SCIUTTO: Rosalind Osgood, has the governor responded by saying, hey, we're going to hold back some money on you? Where does that threat stand?

OSGOOD: Well, the Department of Education is meeting today to make what we call a ruling to see what they're going to do. So they have mask mandates on the agenda and they also have another item where they are trying to give parents who want their children to be without a mask, our Hope Scholarship to take them out of the public school and use that scholarship to go to private schools.

SCIUTTO: Understood. I spoke to Orange County Mayor Jerry Demings yesterday because he's facing a similar challenge there, wants to institute local public emergency measures, being pushed by the governor. And here is how he described the governor's is approach here, and I wonder if you agree. Have a listen.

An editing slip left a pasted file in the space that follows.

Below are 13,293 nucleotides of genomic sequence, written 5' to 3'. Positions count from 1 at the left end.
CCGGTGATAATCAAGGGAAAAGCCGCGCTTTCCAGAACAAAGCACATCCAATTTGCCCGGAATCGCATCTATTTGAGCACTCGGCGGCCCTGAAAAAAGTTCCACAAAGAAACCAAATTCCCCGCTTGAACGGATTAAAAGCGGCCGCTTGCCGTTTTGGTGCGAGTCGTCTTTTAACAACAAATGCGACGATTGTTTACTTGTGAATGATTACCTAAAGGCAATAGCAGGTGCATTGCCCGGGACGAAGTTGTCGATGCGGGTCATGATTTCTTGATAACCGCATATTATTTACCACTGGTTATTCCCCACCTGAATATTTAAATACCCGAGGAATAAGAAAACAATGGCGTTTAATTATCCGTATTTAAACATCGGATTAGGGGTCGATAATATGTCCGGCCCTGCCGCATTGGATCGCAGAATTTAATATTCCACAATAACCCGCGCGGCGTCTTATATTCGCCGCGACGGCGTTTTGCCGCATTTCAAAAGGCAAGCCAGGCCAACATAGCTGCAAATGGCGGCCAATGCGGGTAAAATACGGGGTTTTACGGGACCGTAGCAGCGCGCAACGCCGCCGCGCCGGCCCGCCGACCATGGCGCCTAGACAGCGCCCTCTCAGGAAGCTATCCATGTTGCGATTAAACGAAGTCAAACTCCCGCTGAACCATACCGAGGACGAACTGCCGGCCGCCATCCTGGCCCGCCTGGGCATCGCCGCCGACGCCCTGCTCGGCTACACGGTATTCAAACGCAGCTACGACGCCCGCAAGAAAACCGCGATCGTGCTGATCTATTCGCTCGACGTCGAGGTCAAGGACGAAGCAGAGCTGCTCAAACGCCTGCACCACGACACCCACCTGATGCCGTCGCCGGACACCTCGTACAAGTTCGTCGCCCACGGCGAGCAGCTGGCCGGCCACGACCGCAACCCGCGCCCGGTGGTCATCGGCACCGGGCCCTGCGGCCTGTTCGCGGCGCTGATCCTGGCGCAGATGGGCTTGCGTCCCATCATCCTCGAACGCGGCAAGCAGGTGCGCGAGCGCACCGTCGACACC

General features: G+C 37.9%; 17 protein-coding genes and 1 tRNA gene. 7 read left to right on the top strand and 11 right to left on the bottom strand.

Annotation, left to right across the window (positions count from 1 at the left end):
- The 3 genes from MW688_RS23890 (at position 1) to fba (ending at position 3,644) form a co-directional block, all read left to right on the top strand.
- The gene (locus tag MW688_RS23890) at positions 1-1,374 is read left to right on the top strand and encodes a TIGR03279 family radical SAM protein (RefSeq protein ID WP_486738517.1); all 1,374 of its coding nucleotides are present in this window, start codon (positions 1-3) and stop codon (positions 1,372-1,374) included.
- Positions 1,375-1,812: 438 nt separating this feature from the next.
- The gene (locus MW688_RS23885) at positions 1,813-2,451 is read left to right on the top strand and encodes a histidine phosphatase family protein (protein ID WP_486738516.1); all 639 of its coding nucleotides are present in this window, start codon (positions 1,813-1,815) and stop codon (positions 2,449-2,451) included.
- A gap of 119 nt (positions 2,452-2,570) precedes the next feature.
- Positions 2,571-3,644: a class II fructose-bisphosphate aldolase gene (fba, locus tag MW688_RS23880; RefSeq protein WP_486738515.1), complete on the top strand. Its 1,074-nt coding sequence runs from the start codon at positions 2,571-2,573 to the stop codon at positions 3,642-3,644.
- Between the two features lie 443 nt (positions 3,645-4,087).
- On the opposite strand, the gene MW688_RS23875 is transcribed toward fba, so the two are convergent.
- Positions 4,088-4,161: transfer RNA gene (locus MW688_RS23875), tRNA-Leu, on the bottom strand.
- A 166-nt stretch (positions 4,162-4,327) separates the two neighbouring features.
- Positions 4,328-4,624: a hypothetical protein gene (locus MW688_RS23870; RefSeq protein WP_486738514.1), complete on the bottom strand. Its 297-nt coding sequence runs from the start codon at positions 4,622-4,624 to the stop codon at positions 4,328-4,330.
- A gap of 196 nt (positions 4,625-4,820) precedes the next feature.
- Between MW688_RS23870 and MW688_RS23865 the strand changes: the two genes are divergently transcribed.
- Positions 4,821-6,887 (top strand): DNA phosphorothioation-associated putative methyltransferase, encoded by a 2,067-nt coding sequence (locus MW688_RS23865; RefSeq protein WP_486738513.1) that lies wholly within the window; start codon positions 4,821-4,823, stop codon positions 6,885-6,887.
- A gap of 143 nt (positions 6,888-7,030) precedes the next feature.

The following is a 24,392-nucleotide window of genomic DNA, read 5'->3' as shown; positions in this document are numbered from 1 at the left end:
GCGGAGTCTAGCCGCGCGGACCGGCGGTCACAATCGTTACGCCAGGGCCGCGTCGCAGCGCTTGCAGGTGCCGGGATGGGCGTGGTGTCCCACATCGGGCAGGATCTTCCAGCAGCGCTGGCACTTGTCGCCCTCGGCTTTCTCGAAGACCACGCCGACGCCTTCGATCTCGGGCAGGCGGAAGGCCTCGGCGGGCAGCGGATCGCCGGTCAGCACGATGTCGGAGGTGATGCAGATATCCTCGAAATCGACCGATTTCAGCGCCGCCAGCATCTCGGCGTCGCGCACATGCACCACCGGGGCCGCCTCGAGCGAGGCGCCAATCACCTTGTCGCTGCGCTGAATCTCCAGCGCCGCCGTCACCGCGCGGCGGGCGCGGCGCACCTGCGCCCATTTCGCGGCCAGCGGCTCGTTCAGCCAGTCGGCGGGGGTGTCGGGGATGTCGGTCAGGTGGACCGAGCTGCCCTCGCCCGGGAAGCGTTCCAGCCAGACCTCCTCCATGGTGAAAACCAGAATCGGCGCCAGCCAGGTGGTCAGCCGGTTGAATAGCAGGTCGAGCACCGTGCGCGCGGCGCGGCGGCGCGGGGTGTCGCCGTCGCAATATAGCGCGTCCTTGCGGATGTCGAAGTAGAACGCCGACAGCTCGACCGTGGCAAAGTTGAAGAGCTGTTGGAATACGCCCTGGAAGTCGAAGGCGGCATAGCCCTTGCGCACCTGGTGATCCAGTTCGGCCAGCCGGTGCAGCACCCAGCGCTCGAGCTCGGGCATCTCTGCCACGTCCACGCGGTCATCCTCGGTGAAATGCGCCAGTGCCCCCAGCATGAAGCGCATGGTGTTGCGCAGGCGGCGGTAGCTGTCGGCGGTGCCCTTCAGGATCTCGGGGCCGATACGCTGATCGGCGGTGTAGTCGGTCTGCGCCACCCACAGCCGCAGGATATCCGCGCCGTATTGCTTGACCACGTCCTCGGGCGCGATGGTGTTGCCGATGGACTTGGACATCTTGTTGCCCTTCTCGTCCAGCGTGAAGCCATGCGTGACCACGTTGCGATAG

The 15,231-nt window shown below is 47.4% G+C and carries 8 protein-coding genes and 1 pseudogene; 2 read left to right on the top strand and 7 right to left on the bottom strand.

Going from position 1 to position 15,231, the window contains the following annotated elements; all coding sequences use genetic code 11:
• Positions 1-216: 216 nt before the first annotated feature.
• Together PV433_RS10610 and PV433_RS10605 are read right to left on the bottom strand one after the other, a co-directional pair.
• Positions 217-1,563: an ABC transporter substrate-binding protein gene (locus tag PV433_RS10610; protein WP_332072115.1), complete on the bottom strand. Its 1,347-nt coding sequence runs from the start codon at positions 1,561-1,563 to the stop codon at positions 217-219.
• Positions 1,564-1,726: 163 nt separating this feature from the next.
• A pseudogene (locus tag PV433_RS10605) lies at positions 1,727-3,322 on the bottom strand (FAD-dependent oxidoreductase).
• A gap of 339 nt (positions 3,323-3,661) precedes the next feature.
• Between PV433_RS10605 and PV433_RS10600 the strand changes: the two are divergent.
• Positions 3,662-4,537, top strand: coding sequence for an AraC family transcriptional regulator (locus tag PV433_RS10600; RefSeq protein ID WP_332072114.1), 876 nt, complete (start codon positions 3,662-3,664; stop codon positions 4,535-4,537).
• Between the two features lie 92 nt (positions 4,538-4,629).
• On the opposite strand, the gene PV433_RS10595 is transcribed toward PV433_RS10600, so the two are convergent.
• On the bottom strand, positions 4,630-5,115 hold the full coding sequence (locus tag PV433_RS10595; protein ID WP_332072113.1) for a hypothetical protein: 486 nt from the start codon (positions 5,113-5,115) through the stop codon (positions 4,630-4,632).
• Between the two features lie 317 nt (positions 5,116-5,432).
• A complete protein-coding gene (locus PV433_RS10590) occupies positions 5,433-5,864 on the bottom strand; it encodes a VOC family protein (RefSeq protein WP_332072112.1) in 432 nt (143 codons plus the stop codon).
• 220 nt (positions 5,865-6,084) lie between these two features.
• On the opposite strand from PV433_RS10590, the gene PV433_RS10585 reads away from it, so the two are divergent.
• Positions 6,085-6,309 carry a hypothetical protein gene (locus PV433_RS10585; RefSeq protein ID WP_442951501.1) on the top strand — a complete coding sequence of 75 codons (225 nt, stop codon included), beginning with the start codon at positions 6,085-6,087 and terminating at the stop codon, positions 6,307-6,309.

MAYOR JERRY DEMINGS (D-ORANGE COUNTY, FL): There is no question that the governor in this case has placed his political future over the life, health and well being of the residents here within the state of Florida. And I say that because this is the same governor that just last year did put mandates in place that restricted businesses and he did a number of things in that regard. The only thing that has changed is his polling amongst his base.


SCIUTTO: Do you agree he's placing his political future over the life, health and well being of residents?

OSGOOD: I do. I mean, it is very obvious that it is a political decision. There is no way that any moral being can be okay with a pandemic that is killing people and not using their authority to put things in place to protect the lives of our staff and our students. It is just ridiculous that we're now prioritizing politics instead of prioritizing the lives of people.